Gerard says: ‘When I started volunteering in the kitchen here, my wife thought it was absolutely hilarious! I have always helped with the housework at home, with cleaning and dusting, but I’ve never cooked!

‘After around three and a half years in the kitchen, I became a befriender which sees me welcoming patients to the Living Well service and helping them to settle in and feel comfortable. I help to provide practical and emotional support to patients, as well as serve refreshments, and just generally help to facilitate the smooth running of the service.

‘I have always believed in giving something back, especially to people who are going through difficult times; they need support and a place to share their concerns. Most of all they need to be listened to; very often people hear what you say but they don’t actually listen, so it’s very important to do so.

‘Around two years ago, I directed a staff and volunteer Christmas pantomime for patients. After being involved in the arts and drama for much of my life, it was great to feel that we were putting on such a fun and enjoyable show for them to enjoy. Wow, we had fun – it was hilarious! The following year, I read an abbreviated version of the Christmas Carol tale; complete with smoking jacket and glass of sherry!

‘I am now shadowing members of the spiritual care volunteer team, to learn more about its role in the organisation and how it supports patients. Spiritual care is not about religion or imposing your own beliefs, it’s about being there and above all, as I’ve said before: listening.

‘The whole volunteer team here at Blythe House are advocates of the organisation. It is a very happy to place to be and we have lots of fun. Volunteers are just ordinary people that care and want to help; to make a difference and to be a part of a team that is doing just that, is very fulfilling. I have made many wonderful friends here in the patients, staff and fellow volunteers; they are genuine friendships that mean something to me.’

Find out more about volunteering at Blythe House Hospicecare.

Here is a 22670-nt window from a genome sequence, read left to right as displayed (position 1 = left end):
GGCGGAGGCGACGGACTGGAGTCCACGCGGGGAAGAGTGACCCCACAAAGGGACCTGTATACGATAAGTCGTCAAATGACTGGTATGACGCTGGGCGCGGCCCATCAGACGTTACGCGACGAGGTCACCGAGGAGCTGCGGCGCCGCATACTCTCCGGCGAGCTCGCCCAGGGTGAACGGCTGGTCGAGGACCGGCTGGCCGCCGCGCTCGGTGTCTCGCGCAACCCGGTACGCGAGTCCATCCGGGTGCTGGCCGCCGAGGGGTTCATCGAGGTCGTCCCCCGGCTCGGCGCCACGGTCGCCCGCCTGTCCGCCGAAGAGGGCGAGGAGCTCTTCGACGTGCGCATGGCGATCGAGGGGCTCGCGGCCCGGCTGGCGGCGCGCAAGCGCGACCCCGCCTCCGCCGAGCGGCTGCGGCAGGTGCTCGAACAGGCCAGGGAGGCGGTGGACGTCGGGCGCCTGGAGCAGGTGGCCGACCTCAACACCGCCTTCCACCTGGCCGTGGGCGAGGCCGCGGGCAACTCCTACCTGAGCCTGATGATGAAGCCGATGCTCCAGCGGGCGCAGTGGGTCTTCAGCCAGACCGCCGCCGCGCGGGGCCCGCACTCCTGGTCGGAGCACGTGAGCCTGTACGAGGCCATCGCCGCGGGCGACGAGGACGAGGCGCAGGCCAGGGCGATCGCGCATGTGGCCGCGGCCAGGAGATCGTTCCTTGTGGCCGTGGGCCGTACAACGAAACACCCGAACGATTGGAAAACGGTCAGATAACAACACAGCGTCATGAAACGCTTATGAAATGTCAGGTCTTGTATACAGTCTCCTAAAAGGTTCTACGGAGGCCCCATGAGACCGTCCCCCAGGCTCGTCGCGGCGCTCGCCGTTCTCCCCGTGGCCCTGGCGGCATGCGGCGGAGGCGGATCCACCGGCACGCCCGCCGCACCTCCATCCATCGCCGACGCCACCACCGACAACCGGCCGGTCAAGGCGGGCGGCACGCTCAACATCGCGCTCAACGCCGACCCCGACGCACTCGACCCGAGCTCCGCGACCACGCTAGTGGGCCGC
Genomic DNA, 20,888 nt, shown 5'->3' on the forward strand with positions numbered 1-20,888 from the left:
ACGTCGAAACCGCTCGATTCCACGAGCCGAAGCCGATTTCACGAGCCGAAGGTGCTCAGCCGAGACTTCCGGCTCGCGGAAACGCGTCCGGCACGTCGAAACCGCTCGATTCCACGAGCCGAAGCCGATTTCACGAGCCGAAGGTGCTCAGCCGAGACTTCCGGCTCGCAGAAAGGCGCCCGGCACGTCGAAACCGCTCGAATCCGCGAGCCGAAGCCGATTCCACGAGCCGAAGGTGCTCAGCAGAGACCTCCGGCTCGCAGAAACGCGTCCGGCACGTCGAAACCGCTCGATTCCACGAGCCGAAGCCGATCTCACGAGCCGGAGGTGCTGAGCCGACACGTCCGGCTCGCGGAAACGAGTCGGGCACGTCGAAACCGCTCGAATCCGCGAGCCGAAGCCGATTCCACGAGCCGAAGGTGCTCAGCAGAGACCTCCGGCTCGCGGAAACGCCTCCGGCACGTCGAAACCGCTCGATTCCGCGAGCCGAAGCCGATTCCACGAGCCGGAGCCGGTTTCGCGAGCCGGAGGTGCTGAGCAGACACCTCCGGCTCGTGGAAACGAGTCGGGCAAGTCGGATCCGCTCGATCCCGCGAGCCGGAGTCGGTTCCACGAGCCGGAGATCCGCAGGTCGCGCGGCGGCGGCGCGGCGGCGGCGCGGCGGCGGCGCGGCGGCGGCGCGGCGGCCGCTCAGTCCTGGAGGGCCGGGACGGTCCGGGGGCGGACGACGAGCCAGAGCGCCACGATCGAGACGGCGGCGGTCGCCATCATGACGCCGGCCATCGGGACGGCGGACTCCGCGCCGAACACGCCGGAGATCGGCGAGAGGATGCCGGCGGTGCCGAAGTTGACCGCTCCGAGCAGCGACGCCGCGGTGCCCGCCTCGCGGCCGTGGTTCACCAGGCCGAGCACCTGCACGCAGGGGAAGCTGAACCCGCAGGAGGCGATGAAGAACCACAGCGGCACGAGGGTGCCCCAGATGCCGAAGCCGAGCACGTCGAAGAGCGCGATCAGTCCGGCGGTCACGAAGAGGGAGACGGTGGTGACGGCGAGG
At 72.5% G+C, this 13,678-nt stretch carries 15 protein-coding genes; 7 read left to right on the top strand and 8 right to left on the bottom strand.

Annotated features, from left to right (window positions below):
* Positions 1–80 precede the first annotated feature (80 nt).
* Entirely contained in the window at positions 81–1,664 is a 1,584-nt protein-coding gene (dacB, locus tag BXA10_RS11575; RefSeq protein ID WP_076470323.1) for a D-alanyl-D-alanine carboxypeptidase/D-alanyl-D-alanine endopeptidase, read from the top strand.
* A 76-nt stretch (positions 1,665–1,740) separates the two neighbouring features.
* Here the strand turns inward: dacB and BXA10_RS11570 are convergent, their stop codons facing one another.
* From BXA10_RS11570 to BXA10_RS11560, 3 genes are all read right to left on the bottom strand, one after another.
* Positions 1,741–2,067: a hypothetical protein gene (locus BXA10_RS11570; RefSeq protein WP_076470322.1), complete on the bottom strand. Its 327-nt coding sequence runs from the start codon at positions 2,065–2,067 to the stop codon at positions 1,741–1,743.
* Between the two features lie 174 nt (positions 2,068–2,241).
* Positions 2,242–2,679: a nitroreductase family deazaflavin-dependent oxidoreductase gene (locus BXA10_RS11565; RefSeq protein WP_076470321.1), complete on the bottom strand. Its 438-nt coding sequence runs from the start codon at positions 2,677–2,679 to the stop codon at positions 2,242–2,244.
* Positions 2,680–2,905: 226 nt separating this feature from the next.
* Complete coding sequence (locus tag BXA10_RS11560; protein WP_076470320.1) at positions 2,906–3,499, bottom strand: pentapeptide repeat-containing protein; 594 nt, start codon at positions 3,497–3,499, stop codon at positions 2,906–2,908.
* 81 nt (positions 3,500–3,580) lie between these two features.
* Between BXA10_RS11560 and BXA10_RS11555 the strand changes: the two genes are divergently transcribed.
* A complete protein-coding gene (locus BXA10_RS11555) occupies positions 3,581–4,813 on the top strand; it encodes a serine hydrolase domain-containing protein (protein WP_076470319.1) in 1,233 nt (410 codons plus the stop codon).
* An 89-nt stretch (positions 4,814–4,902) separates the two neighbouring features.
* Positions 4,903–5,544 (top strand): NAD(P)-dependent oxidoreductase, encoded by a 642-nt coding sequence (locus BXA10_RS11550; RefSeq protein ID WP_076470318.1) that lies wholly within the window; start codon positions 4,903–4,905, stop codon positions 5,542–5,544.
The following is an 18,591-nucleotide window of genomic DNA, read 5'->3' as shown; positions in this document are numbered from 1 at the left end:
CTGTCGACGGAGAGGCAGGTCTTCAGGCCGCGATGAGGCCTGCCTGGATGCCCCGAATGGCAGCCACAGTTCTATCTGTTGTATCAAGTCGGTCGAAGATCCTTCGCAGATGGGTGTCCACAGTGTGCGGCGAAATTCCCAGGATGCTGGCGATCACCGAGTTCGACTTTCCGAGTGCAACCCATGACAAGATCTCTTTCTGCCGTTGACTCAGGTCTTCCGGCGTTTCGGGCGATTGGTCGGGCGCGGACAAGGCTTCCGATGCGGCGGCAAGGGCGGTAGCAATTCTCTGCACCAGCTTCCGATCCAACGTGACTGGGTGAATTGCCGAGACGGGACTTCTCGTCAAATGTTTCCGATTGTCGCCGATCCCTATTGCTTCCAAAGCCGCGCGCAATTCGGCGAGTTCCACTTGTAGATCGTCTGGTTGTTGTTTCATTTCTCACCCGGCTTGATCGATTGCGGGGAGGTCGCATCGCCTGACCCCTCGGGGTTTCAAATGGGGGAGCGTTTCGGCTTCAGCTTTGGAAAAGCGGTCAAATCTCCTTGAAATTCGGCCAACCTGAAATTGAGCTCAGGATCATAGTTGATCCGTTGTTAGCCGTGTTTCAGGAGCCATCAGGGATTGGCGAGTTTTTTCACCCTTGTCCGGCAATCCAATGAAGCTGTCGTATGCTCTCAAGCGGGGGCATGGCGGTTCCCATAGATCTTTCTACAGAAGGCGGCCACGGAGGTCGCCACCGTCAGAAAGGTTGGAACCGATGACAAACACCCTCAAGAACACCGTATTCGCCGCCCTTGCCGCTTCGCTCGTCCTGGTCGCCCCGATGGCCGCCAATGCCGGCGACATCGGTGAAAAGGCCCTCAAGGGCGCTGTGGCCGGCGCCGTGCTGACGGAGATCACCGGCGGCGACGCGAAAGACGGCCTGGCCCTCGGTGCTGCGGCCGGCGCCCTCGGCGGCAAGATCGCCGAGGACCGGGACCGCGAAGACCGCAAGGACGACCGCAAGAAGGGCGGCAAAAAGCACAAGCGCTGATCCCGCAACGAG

I spent 11 years fighting the Blythe House cause, helping to raise much-needed funds to continue to provide free care and services to those who really need them. I never thought that one day; I’d be on the other side of the fence, ringing the hospice to say “please help me.”

Vickie Wilson worked at Blythe House for over a decade, and remains a dedicated fundraising and events volunteer, as well as providing the most delicious cheesecakes to raise vital funds at our monthly coffee mornings.

Her Mum, Lynne, and Dad, Bill, were involved in the initial meeting to discuss fundraising for a High Peak hospice, back when Blythe House was founded in 1989. The family has continued to support Blythe House throughout its 30 years of service, by sponsoring newsletters, events and other fundraising initiatives.

Vickie never realised that one day, it might be her making the urgent phone call for help when Bill was diagnosed with heart failure, and Blythe House was able to provide specialist care when he needed it the most…

Vickie explained: ‘I started working at Blythe House in 2007 as a general secretary; helping with admin, care services and counselling. After a year I moved into the fundraising office, taking care of the banking, thank you notes to kind-hearted donors, community work, and events. My Dad was a prominent local businessman and would regularly donate money or gifts in kind to Blythe House including sponsorship of a carer’s day, and our monthly newsletters.